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BOTTOM LINE: through using waste heat from cooling a 1 GW nuclear power plant instead of rejecting it to atmosphere or to a lake or river, roughly $750 million per year in H2 sales at the current wholesale market price $1.50/kg FOB at the pipeline tie-in could theoretically be realized.
A 1 GW power plant typically grosses $650-780 million in electrical sales per year. With the waste heat driving a chemical refinery providing a broad range of chemical feedstocks, these numbers could be jinked up an additional 50% to 75% given a thorough market analysis, chemically-prototyped product design plus a pilot plant, logistical planning and proper contractual arrangements.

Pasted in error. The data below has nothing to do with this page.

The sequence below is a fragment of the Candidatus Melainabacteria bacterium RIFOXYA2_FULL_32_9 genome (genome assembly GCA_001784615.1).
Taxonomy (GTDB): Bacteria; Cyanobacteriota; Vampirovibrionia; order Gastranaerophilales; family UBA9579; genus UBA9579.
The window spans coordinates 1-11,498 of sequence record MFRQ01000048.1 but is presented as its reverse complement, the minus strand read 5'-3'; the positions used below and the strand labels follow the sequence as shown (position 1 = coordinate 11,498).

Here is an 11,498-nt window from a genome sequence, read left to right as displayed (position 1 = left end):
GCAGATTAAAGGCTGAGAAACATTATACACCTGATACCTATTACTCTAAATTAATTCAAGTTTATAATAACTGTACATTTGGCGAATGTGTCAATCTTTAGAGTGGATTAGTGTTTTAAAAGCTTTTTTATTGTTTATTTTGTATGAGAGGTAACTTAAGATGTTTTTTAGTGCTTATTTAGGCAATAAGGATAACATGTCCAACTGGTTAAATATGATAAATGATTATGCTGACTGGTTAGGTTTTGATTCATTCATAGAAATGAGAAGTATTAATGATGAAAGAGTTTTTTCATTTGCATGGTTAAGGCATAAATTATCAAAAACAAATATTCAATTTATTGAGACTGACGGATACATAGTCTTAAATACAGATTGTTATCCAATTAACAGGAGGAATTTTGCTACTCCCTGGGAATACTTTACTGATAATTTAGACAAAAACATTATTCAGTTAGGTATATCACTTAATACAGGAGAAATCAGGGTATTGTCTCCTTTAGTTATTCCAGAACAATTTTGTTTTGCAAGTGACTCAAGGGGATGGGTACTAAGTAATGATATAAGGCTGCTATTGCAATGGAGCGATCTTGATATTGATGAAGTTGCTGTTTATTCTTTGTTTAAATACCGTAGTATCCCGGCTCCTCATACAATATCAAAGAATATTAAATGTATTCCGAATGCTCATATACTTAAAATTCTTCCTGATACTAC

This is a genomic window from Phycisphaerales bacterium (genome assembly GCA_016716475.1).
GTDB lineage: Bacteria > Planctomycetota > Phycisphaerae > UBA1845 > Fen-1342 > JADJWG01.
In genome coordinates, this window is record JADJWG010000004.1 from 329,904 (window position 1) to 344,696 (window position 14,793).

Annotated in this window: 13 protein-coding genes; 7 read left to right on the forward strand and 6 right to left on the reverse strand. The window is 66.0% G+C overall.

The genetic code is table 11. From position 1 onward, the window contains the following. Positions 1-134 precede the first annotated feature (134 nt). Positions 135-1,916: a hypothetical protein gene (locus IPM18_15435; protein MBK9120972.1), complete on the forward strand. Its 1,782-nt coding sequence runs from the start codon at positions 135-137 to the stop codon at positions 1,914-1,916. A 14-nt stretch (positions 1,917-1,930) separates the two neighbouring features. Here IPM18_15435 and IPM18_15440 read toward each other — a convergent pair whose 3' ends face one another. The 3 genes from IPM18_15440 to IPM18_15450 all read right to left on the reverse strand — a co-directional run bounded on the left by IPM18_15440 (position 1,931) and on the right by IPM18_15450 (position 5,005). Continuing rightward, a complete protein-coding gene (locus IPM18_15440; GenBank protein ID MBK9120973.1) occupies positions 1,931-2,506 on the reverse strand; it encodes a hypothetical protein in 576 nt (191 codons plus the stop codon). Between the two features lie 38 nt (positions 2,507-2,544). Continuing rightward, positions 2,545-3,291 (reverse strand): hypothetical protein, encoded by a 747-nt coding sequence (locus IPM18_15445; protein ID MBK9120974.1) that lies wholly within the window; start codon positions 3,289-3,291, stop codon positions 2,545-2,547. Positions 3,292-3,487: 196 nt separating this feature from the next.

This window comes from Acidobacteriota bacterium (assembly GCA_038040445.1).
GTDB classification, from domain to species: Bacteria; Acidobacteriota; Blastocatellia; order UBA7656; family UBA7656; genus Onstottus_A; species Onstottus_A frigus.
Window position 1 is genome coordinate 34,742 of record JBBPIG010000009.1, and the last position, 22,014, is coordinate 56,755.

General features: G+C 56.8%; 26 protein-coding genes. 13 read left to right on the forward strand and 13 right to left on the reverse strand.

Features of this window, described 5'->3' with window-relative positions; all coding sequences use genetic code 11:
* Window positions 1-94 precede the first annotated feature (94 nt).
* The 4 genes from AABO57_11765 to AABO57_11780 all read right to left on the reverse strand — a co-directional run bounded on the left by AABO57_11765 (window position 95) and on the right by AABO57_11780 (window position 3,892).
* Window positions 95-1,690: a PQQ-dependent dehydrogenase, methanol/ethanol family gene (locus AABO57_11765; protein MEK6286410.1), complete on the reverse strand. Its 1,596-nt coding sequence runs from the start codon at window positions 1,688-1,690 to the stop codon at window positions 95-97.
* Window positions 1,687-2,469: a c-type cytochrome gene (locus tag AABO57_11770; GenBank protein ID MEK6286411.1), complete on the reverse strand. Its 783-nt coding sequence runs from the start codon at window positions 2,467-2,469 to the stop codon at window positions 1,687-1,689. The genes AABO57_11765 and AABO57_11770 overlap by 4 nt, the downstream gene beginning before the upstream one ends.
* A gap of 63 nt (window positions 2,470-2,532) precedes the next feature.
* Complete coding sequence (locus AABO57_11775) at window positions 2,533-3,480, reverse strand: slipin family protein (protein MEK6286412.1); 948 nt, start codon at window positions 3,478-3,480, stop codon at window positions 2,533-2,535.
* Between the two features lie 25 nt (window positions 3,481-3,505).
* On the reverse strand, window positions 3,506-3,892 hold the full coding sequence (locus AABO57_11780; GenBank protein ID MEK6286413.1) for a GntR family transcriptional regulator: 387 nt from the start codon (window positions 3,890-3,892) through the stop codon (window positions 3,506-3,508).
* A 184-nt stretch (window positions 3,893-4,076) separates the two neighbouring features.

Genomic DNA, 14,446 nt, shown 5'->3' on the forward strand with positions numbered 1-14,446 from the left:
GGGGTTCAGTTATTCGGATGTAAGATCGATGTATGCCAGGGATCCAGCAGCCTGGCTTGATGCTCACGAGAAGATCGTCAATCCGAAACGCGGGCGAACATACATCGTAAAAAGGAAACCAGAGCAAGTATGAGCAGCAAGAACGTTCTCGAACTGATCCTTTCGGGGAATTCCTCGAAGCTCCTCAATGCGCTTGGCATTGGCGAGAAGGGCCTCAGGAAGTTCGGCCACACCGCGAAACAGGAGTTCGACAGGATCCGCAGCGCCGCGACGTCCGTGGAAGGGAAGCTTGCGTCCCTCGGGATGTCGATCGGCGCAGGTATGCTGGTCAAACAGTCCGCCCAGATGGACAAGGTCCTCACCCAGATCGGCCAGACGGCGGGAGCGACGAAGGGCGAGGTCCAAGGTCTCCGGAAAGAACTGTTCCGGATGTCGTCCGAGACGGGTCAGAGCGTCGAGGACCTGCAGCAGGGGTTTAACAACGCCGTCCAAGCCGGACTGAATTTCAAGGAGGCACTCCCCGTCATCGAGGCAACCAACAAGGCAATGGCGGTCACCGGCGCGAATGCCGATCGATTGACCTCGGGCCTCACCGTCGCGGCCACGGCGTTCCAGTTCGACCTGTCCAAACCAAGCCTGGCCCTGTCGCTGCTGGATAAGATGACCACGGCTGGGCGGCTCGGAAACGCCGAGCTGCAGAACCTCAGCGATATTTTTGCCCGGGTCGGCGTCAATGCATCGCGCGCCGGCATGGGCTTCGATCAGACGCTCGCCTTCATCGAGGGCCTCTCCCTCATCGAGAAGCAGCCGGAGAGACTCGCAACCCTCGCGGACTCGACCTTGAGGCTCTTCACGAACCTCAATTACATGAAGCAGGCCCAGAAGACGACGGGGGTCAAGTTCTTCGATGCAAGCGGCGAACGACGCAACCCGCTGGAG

Yes, supplementary firing will be required in the form of gas-fired steam superheater or better still a Benton boiler. 900 degrees C. is when the magic of chemistry kicks in.
Nothing says a dauntless entrepreneur cannot do the same with a combined-cycle gas turbine plant or conventional coal plant either. Hydrocarbon feedstock to the chemical plant? Captured CO2, naturally plus H2 via the electrolytic process described in the Idaho National Laboratory document given above. For conventional plants a retrofitted electrolytic process plant is also needed to be added plus the fired steam superheater.
The fired superheaters will be fueled by the generated hydrogen.
Nuclear power plants worldwide
Country Number Ratings total
USA 93 95.5 GW
EU 173 154.5 GW
RF 38 37.2 GW
PRC 50 49.6 GW
India 22 7.4 GW
Units 376 344.2 GW
Potential H2 Tonnage Output/Year
75.4 million zero-emission metric tonnes
Excerpted from .PDF page 74 of the Report “Technoeconomic Analysis of Product Diversification Options for Sustainability of the Monticello and Prairie Island Nuclear Power Plants, November 2021”